Tied to the Sky
This is a basic diagram of the parts of a dual line stunt kite. This is helpful when trying to figure out what replacement part you require!
Parafoil kites are often made of ripstop nylon and they have no rigid frame or skeletal system . Sometimes it is helpful to think of something that looks like a parachute. It is thought that the parafoil kite design was the work of Domina Jalbert (1904-1991).
The parafoil kite has an upper and lower skin (hence para) with vertical fabric cells sewn in between the two skins. These cells fill with air and give shape and form to the kite so that it can take flight. Through the opening of the cells in leading edge (top) of the kite wind is tunnelled into the cells. The resulting air pressure is what give the parafoil kite its aerodynamic shape allowing it to take flight.
The parafoil kite uses an intricate bridling system that is designed to add further shape and aerodynamics to the foil helping it to have an efficient angle of attack for the wind in relation to the tow point where the flying line(s) connect. Efficient and effective bridling of the kite also adds stability and in some applications like kite surfing makes for stable efficient maneuverability.
Usually the bridling is ideal out of the bag but sometimes experienced kite flyers will adjust the bridle for various wind conditions.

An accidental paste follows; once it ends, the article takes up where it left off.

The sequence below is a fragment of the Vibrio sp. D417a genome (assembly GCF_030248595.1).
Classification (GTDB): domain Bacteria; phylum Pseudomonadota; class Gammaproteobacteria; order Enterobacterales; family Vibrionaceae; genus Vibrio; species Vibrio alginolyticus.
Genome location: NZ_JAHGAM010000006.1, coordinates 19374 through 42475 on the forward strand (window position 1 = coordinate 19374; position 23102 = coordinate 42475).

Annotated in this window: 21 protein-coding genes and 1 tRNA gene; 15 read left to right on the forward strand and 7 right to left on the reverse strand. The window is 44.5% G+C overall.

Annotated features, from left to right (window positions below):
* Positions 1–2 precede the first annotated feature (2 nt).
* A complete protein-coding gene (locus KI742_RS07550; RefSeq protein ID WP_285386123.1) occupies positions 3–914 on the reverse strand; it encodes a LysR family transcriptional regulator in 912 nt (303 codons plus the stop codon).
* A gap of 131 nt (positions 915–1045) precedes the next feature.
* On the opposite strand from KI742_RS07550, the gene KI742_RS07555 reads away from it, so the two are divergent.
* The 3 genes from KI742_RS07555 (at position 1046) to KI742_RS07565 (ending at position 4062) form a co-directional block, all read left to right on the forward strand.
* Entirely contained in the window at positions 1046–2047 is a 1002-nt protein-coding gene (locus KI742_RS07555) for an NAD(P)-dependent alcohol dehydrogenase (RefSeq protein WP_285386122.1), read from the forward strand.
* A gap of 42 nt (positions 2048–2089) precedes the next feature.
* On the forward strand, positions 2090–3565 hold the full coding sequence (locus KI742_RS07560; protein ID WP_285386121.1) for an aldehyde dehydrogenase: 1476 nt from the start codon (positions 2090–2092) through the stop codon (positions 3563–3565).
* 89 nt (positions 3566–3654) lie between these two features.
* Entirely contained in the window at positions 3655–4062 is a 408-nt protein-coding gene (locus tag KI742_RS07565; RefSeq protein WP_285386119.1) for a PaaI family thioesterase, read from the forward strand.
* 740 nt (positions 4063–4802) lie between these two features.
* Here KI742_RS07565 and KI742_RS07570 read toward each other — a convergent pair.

Parafoils come in a number of shapes and sizes. These include single line kites to large lifting parasols, to multi-line traction kites designed to generate pull and power for snow kiting and kite surfing. The same theory is used with many large inflatable show kites that you may have seen.
The benefits of the Parafoil kite includes no framing to break or lose, they are pretty easy to fly, can generate strong pull. In addition, they pack up into a relatively small package which makes transport and storage pretty easy!
Great Canadian Kite Company sells a variety of parafoil kite designs from the simple single line kite to the big lifters to the parafoil kites used for snow kiting and KiteSurfing. Browse our online Canadian kite shop to buy your kites online. Don't see what you are looking for? Drop us an email!
There are a variety of terms that are used in the sport of Kite flying. Here is a short list to give you some common lingo and their meaning!
Bridle: the lines which connect to the kite sail and frame to help support the kite and/or to orient the kite at a proper angle to the wind.